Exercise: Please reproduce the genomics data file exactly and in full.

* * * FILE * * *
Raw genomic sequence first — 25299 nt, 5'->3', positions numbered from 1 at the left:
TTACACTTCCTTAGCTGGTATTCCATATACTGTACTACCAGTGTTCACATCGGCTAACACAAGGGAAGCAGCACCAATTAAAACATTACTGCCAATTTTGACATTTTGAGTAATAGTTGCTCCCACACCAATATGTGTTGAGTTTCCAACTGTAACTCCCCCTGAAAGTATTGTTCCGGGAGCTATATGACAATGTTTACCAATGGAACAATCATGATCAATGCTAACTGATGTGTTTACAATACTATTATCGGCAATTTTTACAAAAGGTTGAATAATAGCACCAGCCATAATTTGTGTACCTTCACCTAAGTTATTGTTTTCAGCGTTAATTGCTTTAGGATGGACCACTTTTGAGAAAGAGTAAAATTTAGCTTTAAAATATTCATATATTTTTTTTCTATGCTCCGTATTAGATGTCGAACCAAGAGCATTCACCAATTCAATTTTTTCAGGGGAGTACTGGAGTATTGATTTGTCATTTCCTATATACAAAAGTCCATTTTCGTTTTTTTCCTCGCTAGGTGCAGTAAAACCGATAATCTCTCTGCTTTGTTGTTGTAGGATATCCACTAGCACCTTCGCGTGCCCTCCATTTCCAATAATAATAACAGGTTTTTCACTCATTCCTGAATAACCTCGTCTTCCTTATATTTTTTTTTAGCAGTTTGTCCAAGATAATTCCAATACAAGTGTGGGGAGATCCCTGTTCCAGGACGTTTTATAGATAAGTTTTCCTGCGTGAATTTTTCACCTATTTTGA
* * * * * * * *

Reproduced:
Raw genomic sequence first — 25299 nt, 5'->3', positions numbered from 1 at the left:
TTACACTTCCTTAGCTGGTATTCCATATACTGTACTACCAGTGTTCACATCGGCTAACACAAGGGAAGCAGCACCAATTAAAACATTACTGCCAATTTTGACATTTTGAGTAATAGTTGCTCCCACACCAATATGTGTTGAGTTTCCAACTGTAACTCCCCCTGAAAGTATTGTTCCGGGAGCTATATGACAATGTTTACCAATGGAACAATCATGATCAATGCTAACTGATGTGTTTACAATACTATTATCGGCAATTTTTACAAAAGGTTGAATAATAGCACCAGCCATAATTTGTGTACCTTCACCTAAGTTATTGTTTTCAGCGTTAATTGCTTTAGGATGGACCACTTTTGAGAAAGAGTAAAATTTAGCTTTAAAATATTCATATATTTTTTTTCTATGCTCCGTATTAGATGTCGAACCAAGAGCATTCACCAATTCAATTTTTTCAGGGGAGTACTGGAGTATTGATTTGTCATTTCCTATATACAAAAGTCCATTTTCGTTTTTTTCCTCGCTAGGTGCAGTAAAACCGATAATCTCTCTGCTTTGTTGTTGTAGGATATCCACTAGCACCTTCGCGTGCCCTCCATTTCCAATAATAATAACAGGTTTTTCACTCATTCCTGAATAACCTCGTCTTCCTTATATTTTTTTTTAGCAGTTTGTCCAAGATAATTCCAATACAAGTGTGGGGAGATCCCTGTTCCAGGACGTTTTATAGATAAGTTTTCCTGCGTGAATTTTTCACCTATTTTGA